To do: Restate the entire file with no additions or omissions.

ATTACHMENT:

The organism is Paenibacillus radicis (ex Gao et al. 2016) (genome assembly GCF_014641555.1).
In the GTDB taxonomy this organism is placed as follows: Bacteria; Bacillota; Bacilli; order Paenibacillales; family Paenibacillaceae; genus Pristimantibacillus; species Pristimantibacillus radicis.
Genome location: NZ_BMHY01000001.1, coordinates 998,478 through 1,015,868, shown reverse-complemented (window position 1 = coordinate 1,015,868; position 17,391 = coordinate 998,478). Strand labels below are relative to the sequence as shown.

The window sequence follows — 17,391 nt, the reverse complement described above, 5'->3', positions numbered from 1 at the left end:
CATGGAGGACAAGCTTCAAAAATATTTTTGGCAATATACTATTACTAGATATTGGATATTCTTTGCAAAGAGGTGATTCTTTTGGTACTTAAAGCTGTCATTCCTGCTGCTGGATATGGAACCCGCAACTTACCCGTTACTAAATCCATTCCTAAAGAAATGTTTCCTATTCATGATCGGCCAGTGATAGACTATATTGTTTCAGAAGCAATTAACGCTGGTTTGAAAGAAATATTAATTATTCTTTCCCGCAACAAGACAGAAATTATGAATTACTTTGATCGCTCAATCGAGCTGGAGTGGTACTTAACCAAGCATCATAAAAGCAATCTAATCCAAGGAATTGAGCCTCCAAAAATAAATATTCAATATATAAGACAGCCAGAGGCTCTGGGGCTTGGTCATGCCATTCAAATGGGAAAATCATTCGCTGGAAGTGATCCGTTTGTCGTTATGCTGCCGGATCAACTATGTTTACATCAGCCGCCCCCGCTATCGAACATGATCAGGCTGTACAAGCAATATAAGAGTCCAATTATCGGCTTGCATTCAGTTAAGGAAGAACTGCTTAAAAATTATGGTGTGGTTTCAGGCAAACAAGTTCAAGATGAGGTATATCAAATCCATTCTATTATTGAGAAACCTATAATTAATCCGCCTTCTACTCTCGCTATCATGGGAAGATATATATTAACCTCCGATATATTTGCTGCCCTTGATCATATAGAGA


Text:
The organism is Paenibacillus radicis (ex Gao et al. 2016) (genome assembly GCF_014641555.1).
In the GTDB taxonomy this organism is placed as follows: Bacteria; Bacillota; Bacilli; order Paenibacillales; family Paenibacillaceae; genus Pristimantibacillus; species Pristimantibacillus radicis.
Genome location: NZ_BMHY01000001.1, coordinates 998,478 through 1,015,868, shown reverse-complemented (window position 1 = coordinate 1,015,868; position 17,391 = coordinate 998,478). Strand labels below are relative to the sequence as shown.

The window sequence follows — 17,391 nt, the reverse complement described above, 5'->3', positions numbered from 1 at the left end:
CATGGAGGACAAGCTTCAAAAATATTTTTGGCAATATACTATTACTAGATATTGGATATTCTTTGCAAAGAGGTGATTCTTTTGGTACTTAAAGCTGTCATTCCTGCTGCTGGATATGGAACCCGCAACTTACCCGTTACTAAATCCATTCCTAAAGAAATGTTTCCTATTCATGATCGGCCAGTGATAGACTATATTGTTTCAGAAGCAATTAACGCTGGTTTGAAAGAAATATTAATTATTCTTTCCCGCAACAAGACAGAAATTATGAATTACTTTGATCGCTCAATCGAGCTGGAGTGGTACTTAACCAAGCATCATAAAAGCAATCTAATCCAAGGAATTGAGCCTCCAAAAATAAATATTCAATATATAAGACAGCCAGAGGCTCTGGGGCTTGGTCATGCCATTCAAATGGGAAAATCATTCGCTGGAAGTGATCCGTTTGTCGTTATGCTGCCGGATCAACTATGTTTACATCAGCCGCCCCCGCTATCGAACATGATCAGGCTGTACAAGCAATATAAGAGTCCAATTATCGGCTTGCATTCAGTTAAGGAAGAACTGCTTAAAAATTATGGTGTGGTTTCAGGCAAACAAGTTCAAGATGAGGTATATCAAATCCATTCTATTATTGAGAAACCTATAATTAATCCGCCTTCTACTCTCGCTATCATGGGAAGATATATATTAACCTCCGATATATTTGCTGCCCTTGATCATATAGAGA